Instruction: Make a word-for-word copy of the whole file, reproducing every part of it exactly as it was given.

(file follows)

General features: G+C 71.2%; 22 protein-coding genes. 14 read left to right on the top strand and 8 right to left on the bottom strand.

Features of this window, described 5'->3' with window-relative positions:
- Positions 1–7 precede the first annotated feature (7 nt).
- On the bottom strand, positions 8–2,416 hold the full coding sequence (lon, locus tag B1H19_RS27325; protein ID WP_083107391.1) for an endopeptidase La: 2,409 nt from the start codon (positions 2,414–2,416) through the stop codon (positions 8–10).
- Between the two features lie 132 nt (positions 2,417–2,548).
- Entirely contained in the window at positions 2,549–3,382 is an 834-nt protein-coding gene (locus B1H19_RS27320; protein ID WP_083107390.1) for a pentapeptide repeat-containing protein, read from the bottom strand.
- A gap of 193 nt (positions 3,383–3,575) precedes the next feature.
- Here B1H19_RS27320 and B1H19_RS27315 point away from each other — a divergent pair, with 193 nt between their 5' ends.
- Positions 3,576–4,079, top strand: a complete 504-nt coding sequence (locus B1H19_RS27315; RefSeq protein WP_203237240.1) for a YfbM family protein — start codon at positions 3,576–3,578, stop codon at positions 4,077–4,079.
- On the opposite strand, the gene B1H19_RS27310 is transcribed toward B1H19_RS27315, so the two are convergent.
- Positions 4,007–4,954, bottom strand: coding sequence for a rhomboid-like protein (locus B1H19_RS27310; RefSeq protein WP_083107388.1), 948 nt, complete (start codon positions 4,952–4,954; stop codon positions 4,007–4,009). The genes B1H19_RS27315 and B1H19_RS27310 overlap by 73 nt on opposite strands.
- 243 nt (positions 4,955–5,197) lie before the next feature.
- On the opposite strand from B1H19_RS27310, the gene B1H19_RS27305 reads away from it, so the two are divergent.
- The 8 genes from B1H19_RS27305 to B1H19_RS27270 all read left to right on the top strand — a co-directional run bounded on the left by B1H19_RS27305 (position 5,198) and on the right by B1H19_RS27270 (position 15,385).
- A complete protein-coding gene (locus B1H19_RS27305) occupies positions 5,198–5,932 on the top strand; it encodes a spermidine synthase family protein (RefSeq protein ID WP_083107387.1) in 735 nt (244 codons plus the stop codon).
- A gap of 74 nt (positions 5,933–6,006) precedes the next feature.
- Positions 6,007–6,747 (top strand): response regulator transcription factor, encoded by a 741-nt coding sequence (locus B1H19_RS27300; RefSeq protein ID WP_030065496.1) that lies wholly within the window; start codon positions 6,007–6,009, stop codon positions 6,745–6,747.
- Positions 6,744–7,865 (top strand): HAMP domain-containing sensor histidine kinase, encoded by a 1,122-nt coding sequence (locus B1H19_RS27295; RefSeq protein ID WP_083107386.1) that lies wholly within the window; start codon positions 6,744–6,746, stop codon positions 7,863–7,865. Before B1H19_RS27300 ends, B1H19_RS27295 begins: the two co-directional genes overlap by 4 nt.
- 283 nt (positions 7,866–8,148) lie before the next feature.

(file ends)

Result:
General features: G+C 71.2%; 22 protein-coding genes. 14 read left to right on the top strand and 8 right to left on the bottom strand.

Features of this window, described 5'->3' with window-relative positions:
- Positions 1–7 precede the first annotated feature (7 nt).
- On the bottom strand, positions 8–2,416 hold the full coding sequence (lon, locus tag B1H19_RS27325; protein ID WP_083107391.1) for an endopeptidase La: 2,409 nt from the start codon (positions 2,414–2,416) through the stop codon (positions 8–10).
- Between the two features lie 132 nt (positions 2,417–2,548).
- Entirely contained in the window at positions 2,549–3,382 is an 834-nt protein-coding gene (locus B1H19_RS27320; protein ID WP_083107390.1) for a pentapeptide repeat-containing protein, read from the bottom strand.
- A gap of 193 nt (positions 3,383–3,575) precedes the next feature.
- Here B1H19_RS27320 and B1H19_RS27315 point away from each other — a divergent pair, with 193 nt between their 5' ends.
- Positions 3,576–4,079, top strand: a complete 504-nt coding sequence (locus B1H19_RS27315; RefSeq protein WP_203237240.1) for a YfbM family protein — start codon at positions 3,576–3,578, stop codon at positions 4,077–4,079.
- On the opposite strand, the gene B1H19_RS27310 is transcribed toward B1H19_RS27315, so the two are convergent.
- Positions 4,007–4,954, bottom strand: coding sequence for a rhomboid-like protein (locus B1H19_RS27310; RefSeq protein WP_083107388.1), 948 nt, complete (start codon positions 4,952–4,954; stop codon positions 4,007–4,009). The genes B1H19_RS27315 and B1H19_RS27310 overlap by 73 nt on opposite strands.
- 243 nt (positions 4,955–5,197) lie before the next feature.
- On the opposite strand from B1H19_RS27310, the gene B1H19_RS27305 reads away from it, so the two are divergent.
- The 8 genes from B1H19_RS27305 to B1H19_RS27270 all read left to right on the top strand — a co-directional run bounded on the left by B1H19_RS27305 (position 5,198) and on the right by B1H19_RS27270 (position 15,385).
- A complete protein-coding gene (locus B1H19_RS27305) occupies positions 5,198–5,932 on the top strand; it encodes a spermidine synthase family protein (RefSeq protein ID WP_083107387.1) in 735 nt (244 codons plus the stop codon).
- A gap of 74 nt (positions 5,933–6,006) precedes the next feature.
- Positions 6,007–6,747 (top strand): response regulator transcription factor, encoded by a 741-nt coding sequence (locus B1H19_RS27300; RefSeq protein ID WP_030065496.1) that lies wholly within the window; start codon positions 6,007–6,009, stop codon positions 6,745–6,747.
- Positions 6,744–7,865 (top strand): HAMP domain-containing sensor histidine kinase, encoded by a 1,122-nt coding sequence (locus B1H19_RS27295; RefSeq protein ID WP_083107386.1) that lies wholly within the window; start codon positions 6,744–6,746, stop codon positions 7,863–7,865. Before B1H19_RS27300 ends, B1H19_RS27295 begins: the two co-directional genes overlap by 4 nt.
- 283 nt (positions 7,866–8,148) lie before the next feature.